The delays have been caused by unexpected difficulty Caltrans has had in getting permits from fellow state agencies, Escarda said. The Department of Fish and Game changed permitting requirements to require quieter pile driving both on land and in the river. He said for the first time, DFG required pile driving noise to be below 190 decibels to prevent fish kills. Escarda said the convoluted process and conditions involved so far have already made the Ten Mile Bridge the biggest and most environmentally complex now underway in the state – outside of the Bay Bridge replacement project.
Research sponsored by Caltrans at the University of California, San Diego, led to a retrofit procedure that involved the installation of steel jackets to increase the strength of columns. Following the Loma Prieta earthquake, Caltrans sponsored accelerated retrofit research primarily conducted at the University of California at Berkeley and the University of California at San Diego.
Caltrans appointed a Seismic Advisory Board of external engineering and scientific experts to advise the department on seismic safety policies, standards and technical practices. Peer-review panels of independent seismic and structural experts also are used to review earthquake-strengthening strategies on major, complex retrofit projects. More than $40 million has been spent on seismic research since 1989.
Where possible, California’s Seismic Safety Retrofit Program strengthens columns of bridges by encircling them with a steel casing or an advanced woven fiber casing, according to Caltrans documents. In addition to the column casing, some of the bridge footings are made bigger and given more support by placing additional pilings in the ground or by using steel tie-down rods to better anchor the footings to the ground, according to bid documents. In a few projects, bridge abutments had to be made larger and the existing restrainer units stronger because encasing the columns makes them stiffer and can change the way forces are transmitted within the bridge. Many seismic retrofits involve “hinge seat extensions” which enlarge the size of the hinges that connect sections of bridge decks and helps prevent them from separating during severe ground movement.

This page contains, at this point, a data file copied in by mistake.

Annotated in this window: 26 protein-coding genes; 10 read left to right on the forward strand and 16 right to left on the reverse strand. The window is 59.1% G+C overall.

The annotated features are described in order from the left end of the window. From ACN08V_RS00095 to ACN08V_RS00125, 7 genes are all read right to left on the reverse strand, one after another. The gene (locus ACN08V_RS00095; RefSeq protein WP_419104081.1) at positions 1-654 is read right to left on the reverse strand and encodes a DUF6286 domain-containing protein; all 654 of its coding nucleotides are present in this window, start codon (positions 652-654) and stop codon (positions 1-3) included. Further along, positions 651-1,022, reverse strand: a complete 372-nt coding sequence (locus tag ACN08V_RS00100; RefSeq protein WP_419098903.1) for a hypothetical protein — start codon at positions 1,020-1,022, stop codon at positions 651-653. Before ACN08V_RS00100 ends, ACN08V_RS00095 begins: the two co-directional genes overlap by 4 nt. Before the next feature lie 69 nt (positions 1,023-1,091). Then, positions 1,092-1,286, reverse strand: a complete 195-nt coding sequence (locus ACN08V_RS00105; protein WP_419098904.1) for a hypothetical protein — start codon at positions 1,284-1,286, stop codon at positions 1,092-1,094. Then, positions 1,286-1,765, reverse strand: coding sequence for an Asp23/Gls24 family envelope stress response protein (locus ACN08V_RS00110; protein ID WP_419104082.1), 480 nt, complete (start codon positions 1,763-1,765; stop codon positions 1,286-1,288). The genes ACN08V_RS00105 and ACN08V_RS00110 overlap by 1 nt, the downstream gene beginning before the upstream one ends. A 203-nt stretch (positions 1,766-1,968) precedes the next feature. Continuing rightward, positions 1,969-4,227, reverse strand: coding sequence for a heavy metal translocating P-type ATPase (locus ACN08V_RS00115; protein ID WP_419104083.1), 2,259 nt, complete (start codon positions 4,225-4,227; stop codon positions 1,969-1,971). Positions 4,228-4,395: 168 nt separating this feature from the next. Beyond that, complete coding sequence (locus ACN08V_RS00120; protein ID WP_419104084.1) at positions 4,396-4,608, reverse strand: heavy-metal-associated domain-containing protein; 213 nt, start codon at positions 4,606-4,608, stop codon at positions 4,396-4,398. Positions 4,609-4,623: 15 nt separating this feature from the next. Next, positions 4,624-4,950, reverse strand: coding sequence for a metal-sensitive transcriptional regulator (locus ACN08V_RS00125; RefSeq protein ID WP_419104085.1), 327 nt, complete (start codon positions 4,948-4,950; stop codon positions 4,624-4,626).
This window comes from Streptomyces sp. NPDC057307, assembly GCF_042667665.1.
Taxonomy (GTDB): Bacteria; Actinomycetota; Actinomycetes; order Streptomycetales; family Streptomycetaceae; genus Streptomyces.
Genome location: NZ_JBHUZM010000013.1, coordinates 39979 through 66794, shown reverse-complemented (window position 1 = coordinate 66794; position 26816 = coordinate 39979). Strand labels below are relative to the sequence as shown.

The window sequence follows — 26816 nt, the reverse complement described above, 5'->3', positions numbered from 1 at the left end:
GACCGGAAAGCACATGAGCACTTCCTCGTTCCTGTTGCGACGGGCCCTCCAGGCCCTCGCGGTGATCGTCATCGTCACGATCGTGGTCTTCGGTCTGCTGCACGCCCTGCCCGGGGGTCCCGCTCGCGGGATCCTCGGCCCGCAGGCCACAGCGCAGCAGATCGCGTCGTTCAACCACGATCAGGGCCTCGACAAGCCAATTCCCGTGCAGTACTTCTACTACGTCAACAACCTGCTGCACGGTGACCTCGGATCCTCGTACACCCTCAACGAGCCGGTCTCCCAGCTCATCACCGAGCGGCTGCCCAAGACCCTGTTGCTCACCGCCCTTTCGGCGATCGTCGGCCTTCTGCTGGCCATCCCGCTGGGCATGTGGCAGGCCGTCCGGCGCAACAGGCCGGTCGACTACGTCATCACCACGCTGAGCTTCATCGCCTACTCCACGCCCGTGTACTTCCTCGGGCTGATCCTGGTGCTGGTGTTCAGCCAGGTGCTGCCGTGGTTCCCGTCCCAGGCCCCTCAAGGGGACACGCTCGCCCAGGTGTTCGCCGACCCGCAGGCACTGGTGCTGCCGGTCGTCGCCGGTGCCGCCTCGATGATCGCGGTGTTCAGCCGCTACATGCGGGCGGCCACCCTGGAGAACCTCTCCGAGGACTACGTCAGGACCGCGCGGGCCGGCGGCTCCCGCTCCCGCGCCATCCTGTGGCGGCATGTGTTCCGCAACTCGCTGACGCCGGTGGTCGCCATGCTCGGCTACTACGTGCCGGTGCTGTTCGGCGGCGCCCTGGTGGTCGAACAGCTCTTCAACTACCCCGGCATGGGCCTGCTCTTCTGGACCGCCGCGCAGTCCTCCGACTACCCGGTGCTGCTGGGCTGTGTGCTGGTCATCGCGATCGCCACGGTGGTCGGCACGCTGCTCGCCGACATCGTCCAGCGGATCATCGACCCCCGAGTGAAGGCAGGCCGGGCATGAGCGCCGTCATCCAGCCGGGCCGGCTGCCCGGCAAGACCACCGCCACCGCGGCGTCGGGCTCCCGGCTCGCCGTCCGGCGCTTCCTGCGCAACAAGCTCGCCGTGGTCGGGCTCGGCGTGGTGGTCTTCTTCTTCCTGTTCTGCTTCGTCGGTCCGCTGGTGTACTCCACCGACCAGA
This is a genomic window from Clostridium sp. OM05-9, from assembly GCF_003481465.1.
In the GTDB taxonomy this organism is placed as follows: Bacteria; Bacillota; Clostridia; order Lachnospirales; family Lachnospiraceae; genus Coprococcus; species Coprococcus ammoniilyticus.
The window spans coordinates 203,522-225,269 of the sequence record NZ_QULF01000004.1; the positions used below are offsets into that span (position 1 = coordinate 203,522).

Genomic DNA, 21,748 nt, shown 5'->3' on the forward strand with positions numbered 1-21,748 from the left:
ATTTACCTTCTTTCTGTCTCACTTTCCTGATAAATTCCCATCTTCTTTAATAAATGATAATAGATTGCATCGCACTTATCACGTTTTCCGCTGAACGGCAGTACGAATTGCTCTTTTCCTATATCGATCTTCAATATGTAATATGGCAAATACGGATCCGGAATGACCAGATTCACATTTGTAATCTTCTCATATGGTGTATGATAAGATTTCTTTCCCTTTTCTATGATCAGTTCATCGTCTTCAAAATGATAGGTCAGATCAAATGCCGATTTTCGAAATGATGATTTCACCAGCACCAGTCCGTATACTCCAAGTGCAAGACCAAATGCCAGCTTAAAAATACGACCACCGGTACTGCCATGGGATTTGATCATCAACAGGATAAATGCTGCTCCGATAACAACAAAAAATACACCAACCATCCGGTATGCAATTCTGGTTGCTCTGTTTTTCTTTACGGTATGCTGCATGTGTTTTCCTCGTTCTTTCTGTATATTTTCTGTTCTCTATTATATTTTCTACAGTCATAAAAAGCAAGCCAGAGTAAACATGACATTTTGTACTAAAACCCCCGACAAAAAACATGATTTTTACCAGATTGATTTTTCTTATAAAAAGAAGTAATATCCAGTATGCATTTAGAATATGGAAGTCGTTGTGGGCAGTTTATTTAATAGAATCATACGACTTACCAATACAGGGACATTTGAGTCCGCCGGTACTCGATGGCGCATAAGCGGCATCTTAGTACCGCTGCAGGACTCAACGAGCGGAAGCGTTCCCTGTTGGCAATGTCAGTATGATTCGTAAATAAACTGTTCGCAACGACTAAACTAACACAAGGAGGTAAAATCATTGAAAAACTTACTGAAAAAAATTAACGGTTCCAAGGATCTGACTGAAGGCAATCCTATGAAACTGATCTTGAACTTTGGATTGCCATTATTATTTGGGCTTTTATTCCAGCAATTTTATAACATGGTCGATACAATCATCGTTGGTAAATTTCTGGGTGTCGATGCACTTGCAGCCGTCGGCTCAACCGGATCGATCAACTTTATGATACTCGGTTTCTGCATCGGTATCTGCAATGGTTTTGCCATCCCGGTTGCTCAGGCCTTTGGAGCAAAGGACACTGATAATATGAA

There are more than 12,000 bridges in the California State Highway system, plus an additional 11,500 city and county bridges. Each bridge is inspected at least once every two years, according to Caltrans documents.
California has a history of furious construction activity following earthquakes. Modern earthquake standards for bridges were adopted following a 1971 earthquake.
Caltrans retrofitted 1,036 state bridges, mostly single-column bridges between 1986 and 1994, most following the 1989 Loma Prieta earthquake in the San Francisco Bay Area. After the 1994 Northridge earthquake, Caltrans identified 1,155 more state-owned bridges in need of retrofit, including the Ten Mile River Bridge, which needed complete replacement.
The “Phase 2 Program” consisted of mostly multi-column bridges. Funding for this $1.35 billion program has flowed from the $2-billion Proposition 192 bonds, which voters approved in 1996. Work is now complete on 1,136 of these bridges, and the others are now nearing completion. Other earthquake-unsafe bridges which Caltrans failed to get replaced or retrofitted following the 1989 earthquake include three in Alameda County, one in Santa Barbara County and one near the port of Long Beach, said a Caltrans spokeswoman.